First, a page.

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I recently started baking bread, including every day for the last month. (I give it away.) Since I began baking so much bread, I've had severe issues with my finger nails. They've have been peeling, and breaking, even all the way until they're super short. It's very uncomfortable.

I'm trying to understand what's happening. Is it possible that handling a lot of flour can cause my nails to break?

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    A single observation does not make an answer (and we don't do polls here), but no, I never had problems. Excessive dishwasing, perhaps a bit, but nothing flour / bread-related. – Stephie Apr 17 '16 at 9:05
  • Meta on possible closure: meta.cooking.stackexchange.com/q/2236/1672 – Cascabel Apr 19 '16 at 15:33
  • Are you really handling raw flour a lot by hand, or is it just the dough (kneading etc)? – Cascabel Apr 21 '16 at 16:37
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If this has never happened before and only seems to be an issue with your fingernails (versus excessive dryness in other skin or areas) I'd say it's either:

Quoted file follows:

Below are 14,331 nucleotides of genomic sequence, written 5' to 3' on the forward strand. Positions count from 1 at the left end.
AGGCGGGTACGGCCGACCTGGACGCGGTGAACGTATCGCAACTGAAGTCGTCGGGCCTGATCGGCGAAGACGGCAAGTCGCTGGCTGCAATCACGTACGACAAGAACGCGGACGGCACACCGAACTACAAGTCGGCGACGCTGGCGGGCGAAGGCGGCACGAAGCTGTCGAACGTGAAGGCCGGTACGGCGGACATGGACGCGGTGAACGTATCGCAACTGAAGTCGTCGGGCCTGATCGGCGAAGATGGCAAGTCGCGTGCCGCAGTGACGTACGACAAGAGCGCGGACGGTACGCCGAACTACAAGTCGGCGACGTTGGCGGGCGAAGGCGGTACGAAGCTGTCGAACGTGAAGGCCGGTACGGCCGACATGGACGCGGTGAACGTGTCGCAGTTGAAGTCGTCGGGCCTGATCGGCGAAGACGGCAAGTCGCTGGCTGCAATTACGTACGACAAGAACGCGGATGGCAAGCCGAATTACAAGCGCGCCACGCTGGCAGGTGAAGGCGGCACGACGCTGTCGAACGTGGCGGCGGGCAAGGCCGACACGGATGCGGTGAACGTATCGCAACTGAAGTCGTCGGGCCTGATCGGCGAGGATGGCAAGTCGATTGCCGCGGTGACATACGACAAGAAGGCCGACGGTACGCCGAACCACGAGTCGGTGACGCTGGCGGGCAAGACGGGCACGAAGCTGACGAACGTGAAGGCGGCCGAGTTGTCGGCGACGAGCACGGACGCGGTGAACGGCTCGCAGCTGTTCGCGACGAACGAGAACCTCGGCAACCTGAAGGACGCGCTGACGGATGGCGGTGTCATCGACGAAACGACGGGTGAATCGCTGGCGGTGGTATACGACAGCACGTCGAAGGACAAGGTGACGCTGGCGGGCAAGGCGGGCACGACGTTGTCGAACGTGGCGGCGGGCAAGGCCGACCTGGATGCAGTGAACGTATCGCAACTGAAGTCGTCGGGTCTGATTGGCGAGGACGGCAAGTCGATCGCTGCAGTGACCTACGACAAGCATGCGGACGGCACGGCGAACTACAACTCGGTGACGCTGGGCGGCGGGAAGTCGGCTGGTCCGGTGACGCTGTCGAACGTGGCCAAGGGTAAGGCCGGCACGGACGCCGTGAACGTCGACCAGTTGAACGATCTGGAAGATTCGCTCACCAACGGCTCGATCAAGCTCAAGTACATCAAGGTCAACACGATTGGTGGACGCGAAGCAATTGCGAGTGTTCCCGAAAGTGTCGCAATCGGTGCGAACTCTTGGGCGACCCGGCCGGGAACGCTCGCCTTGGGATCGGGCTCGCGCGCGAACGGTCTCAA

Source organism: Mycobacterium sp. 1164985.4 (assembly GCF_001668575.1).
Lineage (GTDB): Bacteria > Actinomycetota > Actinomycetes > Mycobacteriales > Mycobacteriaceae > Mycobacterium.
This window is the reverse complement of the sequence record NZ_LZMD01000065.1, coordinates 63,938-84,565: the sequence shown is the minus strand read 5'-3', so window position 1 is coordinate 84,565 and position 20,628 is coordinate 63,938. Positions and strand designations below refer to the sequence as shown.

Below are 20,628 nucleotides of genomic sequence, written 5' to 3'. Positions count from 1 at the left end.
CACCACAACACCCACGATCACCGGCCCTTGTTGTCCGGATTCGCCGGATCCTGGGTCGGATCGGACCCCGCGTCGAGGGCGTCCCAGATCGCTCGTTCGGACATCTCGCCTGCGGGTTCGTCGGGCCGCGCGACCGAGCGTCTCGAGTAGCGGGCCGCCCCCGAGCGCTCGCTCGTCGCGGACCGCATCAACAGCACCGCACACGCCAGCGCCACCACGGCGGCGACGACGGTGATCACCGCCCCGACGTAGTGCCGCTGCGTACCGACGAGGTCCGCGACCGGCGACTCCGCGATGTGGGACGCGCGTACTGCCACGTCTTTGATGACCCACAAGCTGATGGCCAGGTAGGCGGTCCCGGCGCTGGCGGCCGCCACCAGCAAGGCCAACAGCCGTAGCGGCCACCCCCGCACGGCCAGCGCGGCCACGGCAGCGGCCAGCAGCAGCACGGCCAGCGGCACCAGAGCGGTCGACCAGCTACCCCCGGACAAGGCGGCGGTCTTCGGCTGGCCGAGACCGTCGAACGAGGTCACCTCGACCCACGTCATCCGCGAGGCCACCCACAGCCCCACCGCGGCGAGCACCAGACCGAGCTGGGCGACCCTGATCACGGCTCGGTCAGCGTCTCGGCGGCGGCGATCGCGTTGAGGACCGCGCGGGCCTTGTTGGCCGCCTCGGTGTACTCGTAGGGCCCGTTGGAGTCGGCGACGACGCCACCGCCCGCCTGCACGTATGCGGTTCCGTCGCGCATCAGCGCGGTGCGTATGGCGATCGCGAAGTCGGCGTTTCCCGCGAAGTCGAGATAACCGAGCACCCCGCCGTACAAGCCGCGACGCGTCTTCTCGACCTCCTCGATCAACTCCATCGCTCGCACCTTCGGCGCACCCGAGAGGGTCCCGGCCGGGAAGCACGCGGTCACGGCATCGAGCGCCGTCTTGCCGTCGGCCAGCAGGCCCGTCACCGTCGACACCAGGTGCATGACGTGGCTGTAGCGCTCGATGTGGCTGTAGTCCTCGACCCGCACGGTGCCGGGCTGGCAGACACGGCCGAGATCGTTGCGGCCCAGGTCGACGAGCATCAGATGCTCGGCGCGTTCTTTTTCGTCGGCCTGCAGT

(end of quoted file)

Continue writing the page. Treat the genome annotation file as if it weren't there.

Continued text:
a. Flour will absorb moisture from your hands if you're spending a lot of time handmixing or kneading.

b. You're probably washing your hands a lot to remove the flour (and other food particles) and excessive washing with hot water and soap will also dry out your hands.

There are moisturizers that you can purchase specifically to help with your nails. Might not hurt to apply those after you're done with your baking for the day. Also try wearing a thin glove that will allow you to manipulate the dough but keep your hands from being directly in the flour and food. If neither of these things help, you'll want to see a doctor.

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Flour is abrasive.

Its small radius particles will grind away softer material like nails; and will get in places you would not expect.

Flour will also absorb moisture and dry out your nails, making them more brittle than usual.

I recommend that you remove nail polish before kneading bread for that reason alone.

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    The problem with nail polish and kneading is probably more just that if it's starting to wear off, the dough could pretty easily pick up little chips of polish. Maybe not a huge deal for periodic baking but if it's every day... – Cascabel Apr 21 '16 at 15:25
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Flour absorbs moisture. Dab oil on your nails after you work with flour. The world-record holder for longest nails (Lee Redmond) soaks(-ed) her nails in warm olive oil once a week.

Lee Redmond - Guinness

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